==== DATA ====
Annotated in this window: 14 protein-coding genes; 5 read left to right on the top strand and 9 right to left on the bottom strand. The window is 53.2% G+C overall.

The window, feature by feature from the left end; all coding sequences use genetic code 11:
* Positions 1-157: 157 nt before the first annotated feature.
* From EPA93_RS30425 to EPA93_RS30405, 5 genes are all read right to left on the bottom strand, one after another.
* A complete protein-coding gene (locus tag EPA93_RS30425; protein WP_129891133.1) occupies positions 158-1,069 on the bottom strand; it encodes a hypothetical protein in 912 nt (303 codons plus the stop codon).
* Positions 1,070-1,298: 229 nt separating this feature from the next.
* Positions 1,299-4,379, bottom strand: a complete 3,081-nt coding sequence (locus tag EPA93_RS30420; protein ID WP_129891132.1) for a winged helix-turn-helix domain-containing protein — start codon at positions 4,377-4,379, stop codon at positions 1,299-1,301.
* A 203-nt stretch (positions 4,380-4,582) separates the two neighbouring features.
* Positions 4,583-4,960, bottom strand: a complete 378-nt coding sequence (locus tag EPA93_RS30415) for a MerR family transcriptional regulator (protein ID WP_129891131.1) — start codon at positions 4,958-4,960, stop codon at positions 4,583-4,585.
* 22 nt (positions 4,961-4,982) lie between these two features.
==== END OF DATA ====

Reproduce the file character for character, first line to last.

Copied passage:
Annotated in this window: 14 protein-coding genes; 5 read left to right on the top strand and 9 right to left on the bottom strand. The window is 53.2% G+C overall.

The window, feature by feature from the left end; all coding sequences use genetic code 11:
* Positions 1-157: 157 nt before the first annotated feature.
* From EPA93_RS30425 to EPA93_RS30405, 5 genes are all read right to left on the bottom strand, one after another.
* A complete protein-coding gene (locus tag EPA93_RS30425; protein WP_129891133.1) occupies positions 158-1,069 on the bottom strand; it encodes a hypothetical protein in 912 nt (303 codons plus the stop codon).
* Positions 1,070-1,298: 229 nt separating this feature from the next.
* Positions 1,299-4,379, bottom strand: a complete 3,081-nt coding sequence (locus tag EPA93_RS30420; protein ID WP_129891132.1) for a winged helix-turn-helix domain-containing protein — start codon at positions 4,377-4,379, stop codon at positions 1,299-1,301.
* A 203-nt stretch (positions 4,380-4,582) separates the two neighbouring features.
* Positions 4,583-4,960, bottom strand: a complete 378-nt coding sequence (locus tag EPA93_RS30415) for a MerR family transcriptional regulator (protein ID WP_129891131.1) — start codon at positions 4,958-4,960, stop codon at positions 4,583-4,585.
* 22 nt (positions 4,961-4,982) lie between these two features.